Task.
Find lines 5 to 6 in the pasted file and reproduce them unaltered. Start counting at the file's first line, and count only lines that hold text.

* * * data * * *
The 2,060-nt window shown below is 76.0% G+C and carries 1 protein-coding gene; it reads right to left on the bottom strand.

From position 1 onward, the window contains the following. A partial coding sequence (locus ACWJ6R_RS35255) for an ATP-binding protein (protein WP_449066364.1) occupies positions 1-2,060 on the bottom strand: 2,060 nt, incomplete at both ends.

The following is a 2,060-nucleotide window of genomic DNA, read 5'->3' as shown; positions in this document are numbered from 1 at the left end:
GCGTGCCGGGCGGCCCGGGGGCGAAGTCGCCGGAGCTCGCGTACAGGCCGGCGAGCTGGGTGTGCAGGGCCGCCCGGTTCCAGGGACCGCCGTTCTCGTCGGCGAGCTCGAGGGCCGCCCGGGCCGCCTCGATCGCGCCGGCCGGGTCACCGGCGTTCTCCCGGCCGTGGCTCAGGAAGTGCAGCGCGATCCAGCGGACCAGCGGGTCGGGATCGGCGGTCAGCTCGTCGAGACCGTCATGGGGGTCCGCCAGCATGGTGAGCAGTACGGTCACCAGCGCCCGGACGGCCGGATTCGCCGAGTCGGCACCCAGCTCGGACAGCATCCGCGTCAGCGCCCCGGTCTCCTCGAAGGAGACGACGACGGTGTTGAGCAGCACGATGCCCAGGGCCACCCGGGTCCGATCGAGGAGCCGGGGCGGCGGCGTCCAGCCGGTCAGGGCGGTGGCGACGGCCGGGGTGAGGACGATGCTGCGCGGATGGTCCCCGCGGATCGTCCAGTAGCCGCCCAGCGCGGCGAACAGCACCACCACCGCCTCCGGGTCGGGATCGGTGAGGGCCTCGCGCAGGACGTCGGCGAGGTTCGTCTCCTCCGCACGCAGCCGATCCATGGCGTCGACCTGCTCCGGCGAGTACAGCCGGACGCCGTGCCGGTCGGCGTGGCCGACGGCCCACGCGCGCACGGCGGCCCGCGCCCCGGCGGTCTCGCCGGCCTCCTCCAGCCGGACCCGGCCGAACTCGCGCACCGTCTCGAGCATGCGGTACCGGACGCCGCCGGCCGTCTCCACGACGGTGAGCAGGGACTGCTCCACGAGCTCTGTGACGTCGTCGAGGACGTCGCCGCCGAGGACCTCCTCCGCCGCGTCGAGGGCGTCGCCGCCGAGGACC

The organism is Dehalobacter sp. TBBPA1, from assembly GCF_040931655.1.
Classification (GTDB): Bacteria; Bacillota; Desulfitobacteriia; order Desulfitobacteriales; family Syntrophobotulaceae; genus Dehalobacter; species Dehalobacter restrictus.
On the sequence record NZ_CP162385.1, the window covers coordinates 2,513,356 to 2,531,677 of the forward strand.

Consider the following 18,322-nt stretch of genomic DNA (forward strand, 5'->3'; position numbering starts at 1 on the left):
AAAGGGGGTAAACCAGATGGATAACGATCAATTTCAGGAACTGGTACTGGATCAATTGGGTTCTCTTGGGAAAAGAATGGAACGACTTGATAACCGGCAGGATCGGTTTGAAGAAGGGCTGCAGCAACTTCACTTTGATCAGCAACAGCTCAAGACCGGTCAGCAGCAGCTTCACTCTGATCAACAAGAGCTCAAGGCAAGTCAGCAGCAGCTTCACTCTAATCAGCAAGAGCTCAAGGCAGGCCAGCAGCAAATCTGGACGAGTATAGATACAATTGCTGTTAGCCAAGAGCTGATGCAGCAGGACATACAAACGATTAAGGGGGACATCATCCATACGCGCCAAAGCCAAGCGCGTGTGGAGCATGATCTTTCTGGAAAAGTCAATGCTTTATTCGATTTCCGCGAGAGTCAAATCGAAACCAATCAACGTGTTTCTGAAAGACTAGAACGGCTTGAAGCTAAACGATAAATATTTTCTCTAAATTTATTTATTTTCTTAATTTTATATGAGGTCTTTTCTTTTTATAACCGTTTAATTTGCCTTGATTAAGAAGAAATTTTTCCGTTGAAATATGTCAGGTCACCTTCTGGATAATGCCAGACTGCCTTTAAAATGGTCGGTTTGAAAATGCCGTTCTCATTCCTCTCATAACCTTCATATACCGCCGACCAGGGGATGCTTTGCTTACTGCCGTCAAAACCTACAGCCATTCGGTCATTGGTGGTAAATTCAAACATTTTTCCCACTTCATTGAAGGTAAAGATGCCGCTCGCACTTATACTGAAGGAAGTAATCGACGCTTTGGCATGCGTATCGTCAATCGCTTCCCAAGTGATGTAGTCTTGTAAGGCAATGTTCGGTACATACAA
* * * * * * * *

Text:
The organism is Dehalobacter sp. TBBPA1, from assembly GCF_040931655.1.
Classification (GTDB): Bacteria; Bacillota; Desulfitobacteriia; order Desulfitobacteriales; family Syntrophobotulaceae; genus Dehalobacter; species Dehalobacter restrictus.